SLABOSKY: Well, getting back to accountable care, the feds issued proposed regulations for accountable care I believe early in the year and they were just simply totally unacceptable to organizations who supported accountable care, and they need to be realistic in drafting and proposing the rules and regulations accountable care organizations are supposed to offer. If we’re going to test this concept, they’ve got to be realistic and the first draft simply wasn’t. Well, just the simple complexity of the regulations, there needs to be a greater simplicity in terms of the accountable care organizations because you’re going to be dealing with lots of hospitals, lots of physicians, and the complexity was just overwhelming and they’ve got to be realistic that people cannot devote full-time compliance people to analyzing the rules and regulations, we want to get out and try and experiment with these concepts, but they weren’t presented in a way we could do that.
IBJ: Another question from the audience is also related to accountable care organizations and about palliative care. Since a huge percentages of the cost of medical care do come in the last month or two of life, palliative care is one way that’s been shown is lower cost. In the efforts to respond to accountable care or to form organizations that could function as accountable care organizations is palliative care being rolled in at this point or not?
PARK: Sure, sure it is. The HealthCare Partners folks, I know that nationally 40 percent of Medicare patients die in the hospital and most of us would agree that’s not ideal, and under their model only 20 percent do and many more people get hospice care, and if you look at hospice care, you know, a recent study came out looking at lung cancer and what they found is people who received hospice care lived longer than people who got aggressive therapy, so it’s a quality of life issue and it’s deeply personal, you need to have these conversations with people. People wouldn’t choose the course that they oftentimes get if they had someone to talk it through with them.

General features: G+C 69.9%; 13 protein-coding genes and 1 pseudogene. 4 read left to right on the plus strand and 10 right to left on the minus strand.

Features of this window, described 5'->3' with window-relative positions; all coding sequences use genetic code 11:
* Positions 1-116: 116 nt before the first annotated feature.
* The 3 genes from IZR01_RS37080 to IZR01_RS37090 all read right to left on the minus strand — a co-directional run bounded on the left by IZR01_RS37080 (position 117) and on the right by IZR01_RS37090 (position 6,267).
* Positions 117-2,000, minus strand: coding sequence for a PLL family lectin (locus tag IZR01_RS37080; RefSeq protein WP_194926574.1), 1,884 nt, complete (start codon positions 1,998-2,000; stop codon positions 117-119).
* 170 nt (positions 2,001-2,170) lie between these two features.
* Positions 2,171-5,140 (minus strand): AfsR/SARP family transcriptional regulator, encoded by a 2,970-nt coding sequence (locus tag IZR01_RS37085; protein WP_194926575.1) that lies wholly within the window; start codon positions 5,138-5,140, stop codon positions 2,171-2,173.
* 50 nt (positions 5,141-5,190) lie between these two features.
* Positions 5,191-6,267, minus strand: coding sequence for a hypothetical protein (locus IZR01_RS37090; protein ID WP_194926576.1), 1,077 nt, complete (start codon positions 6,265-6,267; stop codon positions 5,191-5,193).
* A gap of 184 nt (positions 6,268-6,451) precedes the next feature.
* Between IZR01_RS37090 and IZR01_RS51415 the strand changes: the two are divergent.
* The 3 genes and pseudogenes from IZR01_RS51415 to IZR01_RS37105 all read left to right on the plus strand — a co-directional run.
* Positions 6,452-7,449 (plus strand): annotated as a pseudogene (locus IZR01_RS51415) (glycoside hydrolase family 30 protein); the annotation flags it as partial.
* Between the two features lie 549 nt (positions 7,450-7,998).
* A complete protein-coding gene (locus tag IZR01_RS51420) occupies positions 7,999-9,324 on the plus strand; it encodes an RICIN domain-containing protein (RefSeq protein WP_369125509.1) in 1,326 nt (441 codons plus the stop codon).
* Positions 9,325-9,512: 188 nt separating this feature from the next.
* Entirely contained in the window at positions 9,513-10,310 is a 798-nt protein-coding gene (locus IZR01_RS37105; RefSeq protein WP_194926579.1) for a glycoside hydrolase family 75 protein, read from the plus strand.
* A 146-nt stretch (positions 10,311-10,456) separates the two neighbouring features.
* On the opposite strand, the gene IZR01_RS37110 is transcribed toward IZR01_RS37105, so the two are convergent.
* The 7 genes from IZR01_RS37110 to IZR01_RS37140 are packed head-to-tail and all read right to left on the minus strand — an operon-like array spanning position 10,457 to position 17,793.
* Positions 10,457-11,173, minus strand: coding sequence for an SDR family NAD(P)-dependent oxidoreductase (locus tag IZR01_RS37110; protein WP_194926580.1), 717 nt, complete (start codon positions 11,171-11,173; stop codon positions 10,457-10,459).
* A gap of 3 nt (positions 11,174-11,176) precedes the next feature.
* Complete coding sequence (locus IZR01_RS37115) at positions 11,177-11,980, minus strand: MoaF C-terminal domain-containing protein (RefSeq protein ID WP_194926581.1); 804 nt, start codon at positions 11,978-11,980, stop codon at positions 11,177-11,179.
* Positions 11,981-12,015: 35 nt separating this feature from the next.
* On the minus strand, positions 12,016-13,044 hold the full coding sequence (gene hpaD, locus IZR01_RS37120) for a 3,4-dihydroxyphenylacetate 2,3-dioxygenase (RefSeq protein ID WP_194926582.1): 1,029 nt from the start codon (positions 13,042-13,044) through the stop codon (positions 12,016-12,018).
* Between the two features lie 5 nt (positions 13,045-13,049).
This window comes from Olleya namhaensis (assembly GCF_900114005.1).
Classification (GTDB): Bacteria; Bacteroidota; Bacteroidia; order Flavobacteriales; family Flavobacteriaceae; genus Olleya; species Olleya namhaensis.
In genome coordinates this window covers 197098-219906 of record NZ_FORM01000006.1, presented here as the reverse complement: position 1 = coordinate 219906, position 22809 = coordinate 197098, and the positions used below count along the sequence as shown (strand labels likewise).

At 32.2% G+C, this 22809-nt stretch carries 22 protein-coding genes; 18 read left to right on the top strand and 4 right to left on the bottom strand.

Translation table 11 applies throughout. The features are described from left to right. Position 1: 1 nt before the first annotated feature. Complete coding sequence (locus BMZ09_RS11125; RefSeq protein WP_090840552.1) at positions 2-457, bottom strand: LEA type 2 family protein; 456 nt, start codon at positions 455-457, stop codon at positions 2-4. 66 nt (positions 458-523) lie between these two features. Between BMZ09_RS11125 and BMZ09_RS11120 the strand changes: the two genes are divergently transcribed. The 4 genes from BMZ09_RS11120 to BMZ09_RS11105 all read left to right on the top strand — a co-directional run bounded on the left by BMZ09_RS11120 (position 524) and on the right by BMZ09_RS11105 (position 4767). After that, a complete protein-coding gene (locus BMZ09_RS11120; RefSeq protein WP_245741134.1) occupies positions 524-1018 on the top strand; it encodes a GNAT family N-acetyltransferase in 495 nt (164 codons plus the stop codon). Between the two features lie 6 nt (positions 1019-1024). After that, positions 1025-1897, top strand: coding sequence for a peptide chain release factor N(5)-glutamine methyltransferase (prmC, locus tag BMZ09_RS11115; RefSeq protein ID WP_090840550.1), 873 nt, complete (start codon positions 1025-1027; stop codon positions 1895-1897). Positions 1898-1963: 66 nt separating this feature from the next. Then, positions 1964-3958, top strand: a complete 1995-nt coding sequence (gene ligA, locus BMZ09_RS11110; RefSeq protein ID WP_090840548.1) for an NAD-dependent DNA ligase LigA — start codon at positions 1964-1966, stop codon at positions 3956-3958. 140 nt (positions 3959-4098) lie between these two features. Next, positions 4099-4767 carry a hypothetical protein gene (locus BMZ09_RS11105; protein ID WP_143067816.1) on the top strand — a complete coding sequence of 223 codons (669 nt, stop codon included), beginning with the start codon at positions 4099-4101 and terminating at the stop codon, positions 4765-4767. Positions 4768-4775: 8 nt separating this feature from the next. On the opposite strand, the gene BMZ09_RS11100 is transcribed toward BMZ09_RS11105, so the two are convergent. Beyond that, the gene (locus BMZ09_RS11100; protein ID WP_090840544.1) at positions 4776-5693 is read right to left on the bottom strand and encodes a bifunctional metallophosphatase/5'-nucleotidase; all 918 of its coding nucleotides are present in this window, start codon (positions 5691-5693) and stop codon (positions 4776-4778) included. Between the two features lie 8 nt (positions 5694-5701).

SLABOSKY: I would suggest you take a look at what happened in La Crosse, Wisconsin, I believe it’s Gundersen Lutheran Hospital in La Crosse, Wisconsin and they made a community effort several years ago to involve organizations within the community, churches, religious groups, to start explaining to the population about end-of-life care before they needed end-of-life care and they were able to explain the concept of hospice, explain the concept of palliative care and the concept of advance directives and get a huge number of people, a very high percentage of the population of the community to sign advance directives and keep track of these advance directives, but La Crosse is an example of a community-wide project to inform people about this whole issue and they were very successful and this is a model that I think other communities ought to take a look at.